The smaller and more simplistic device uses two cameras to record a stereoscopic image. This design incorporates the more traditional approach to stereo photography and differs from the above device due to its lack of mirrors and build complexity. The device is cheaper and simpler to build but more expensive in its total cost due to its use of dual cameras. In addition, because two separate sources (cameras) are used, as opposed to one with the larger device, more editing time is needed to prepare the images for playback on a portable device. In real-world testing, 3d images from this device are excellent.
Both devices produce stereoscopic images that can be played back on a portable device. Although they produce the images with a varying degree of accuracy and affordability, the devices are useless without a popular playback device. I believe that with technological advancements, and the popularity of 3D in the future, recording of digital stereo images will become easier to produce and playback.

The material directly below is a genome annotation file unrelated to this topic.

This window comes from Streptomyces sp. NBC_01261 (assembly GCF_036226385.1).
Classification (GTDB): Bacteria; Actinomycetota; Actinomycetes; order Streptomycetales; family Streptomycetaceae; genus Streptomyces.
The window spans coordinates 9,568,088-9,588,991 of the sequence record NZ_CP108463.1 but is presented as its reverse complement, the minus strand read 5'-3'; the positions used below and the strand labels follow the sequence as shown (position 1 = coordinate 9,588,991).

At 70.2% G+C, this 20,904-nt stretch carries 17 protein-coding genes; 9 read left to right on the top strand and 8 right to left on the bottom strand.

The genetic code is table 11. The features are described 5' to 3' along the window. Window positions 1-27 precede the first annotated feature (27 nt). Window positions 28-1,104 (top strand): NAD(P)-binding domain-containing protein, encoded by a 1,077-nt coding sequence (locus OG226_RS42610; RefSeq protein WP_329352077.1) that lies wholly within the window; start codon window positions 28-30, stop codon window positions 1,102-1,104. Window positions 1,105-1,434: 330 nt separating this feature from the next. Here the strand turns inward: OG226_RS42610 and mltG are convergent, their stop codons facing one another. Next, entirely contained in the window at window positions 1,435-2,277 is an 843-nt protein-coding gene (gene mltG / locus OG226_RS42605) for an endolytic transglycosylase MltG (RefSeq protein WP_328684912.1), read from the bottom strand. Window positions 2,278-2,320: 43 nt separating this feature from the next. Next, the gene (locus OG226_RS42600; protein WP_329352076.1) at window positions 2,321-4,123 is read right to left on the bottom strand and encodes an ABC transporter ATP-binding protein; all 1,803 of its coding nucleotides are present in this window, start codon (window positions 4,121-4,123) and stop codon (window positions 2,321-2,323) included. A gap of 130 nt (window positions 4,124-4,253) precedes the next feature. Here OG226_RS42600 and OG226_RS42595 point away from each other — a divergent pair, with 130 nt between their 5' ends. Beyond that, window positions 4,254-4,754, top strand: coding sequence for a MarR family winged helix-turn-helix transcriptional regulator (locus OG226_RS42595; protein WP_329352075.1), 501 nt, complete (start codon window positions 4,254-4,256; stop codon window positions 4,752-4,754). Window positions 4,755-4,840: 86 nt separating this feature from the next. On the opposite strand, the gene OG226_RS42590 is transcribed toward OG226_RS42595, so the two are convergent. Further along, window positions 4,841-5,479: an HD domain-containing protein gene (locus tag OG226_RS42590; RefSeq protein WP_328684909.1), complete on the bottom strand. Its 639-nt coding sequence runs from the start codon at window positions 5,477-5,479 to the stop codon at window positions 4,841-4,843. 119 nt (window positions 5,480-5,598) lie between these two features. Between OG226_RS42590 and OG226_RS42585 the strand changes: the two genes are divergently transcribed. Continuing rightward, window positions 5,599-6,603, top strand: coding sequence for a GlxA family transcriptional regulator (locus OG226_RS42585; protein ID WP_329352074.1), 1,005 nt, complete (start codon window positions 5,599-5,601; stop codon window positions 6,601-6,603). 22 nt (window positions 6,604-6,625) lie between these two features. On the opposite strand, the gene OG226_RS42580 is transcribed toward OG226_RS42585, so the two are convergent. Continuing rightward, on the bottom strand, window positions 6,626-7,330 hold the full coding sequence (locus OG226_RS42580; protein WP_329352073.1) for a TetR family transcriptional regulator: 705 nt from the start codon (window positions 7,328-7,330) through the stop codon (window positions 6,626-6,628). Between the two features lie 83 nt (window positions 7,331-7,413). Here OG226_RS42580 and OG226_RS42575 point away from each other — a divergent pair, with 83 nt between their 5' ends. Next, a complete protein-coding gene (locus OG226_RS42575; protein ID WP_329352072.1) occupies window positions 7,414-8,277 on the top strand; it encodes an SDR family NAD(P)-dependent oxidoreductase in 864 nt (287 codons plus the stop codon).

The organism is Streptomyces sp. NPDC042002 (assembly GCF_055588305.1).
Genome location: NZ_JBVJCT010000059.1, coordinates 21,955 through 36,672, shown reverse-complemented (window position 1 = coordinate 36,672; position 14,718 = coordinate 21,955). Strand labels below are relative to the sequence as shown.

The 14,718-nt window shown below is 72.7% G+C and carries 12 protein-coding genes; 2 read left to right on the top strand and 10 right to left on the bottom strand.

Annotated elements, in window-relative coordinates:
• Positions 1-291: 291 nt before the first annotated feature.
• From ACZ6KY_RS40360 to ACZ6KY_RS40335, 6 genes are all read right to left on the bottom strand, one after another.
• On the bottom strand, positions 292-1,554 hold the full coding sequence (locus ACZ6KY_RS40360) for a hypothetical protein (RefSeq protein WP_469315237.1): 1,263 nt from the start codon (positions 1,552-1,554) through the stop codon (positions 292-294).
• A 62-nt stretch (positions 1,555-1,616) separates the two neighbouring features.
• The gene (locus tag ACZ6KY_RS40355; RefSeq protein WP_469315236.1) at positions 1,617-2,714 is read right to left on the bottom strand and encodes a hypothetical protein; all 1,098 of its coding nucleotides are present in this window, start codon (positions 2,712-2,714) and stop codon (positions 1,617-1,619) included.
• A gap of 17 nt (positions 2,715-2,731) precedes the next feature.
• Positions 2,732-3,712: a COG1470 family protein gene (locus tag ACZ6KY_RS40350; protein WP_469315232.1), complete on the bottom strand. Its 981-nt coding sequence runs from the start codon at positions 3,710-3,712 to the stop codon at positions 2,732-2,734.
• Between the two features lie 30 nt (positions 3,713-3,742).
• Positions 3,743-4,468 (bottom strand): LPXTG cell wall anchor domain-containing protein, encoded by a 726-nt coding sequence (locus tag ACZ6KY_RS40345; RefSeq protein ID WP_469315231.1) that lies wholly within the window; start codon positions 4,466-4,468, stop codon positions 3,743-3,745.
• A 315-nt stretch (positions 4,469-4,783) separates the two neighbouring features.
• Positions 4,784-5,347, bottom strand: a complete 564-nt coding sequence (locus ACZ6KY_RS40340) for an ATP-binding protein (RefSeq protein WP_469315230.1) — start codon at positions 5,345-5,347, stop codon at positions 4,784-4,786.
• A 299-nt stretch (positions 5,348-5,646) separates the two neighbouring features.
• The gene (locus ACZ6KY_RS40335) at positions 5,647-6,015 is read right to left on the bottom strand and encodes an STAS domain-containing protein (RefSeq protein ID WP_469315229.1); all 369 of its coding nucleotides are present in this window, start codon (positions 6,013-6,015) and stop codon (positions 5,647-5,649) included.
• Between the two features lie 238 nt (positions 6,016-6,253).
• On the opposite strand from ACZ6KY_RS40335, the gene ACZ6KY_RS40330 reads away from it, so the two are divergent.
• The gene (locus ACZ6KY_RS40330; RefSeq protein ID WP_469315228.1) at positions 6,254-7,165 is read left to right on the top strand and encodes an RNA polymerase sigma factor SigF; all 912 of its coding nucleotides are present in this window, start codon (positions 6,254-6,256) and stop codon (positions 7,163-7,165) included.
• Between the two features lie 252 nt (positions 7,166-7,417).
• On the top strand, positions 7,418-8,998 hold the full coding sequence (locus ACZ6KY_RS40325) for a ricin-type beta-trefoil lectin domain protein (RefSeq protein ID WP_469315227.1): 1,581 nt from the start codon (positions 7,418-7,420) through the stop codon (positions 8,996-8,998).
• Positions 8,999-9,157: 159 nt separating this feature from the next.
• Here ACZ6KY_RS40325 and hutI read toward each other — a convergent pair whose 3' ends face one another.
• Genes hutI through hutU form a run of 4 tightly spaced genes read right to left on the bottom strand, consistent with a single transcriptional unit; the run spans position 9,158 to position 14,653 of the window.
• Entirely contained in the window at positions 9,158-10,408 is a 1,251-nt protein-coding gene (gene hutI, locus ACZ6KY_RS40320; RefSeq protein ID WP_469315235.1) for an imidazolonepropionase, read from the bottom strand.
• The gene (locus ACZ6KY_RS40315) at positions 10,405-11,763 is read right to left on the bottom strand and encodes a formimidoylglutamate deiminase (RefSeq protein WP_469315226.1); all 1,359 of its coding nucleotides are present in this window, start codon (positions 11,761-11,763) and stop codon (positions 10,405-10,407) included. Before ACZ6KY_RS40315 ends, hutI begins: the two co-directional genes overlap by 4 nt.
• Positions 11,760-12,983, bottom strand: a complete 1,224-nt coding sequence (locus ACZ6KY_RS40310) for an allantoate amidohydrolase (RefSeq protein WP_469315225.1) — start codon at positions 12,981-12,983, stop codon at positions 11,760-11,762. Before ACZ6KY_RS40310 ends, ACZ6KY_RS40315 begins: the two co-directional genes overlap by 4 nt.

Playback: I have used a simple pre-fabricated “Pocket Stereoscope” to attach to the iPhone. This device provides the eyes, and the brain, with the cohering, needed to produce the stereoscopic effect required for adding dimension to a 2D image.
This stereoscope provides the correct focal length for the iPhone and does not require adjustment for those who don’t use glasses. To accommodate the different focal lengths for people that do require glasses, a traditional focal length adjuster is needed for the next version of the playback device.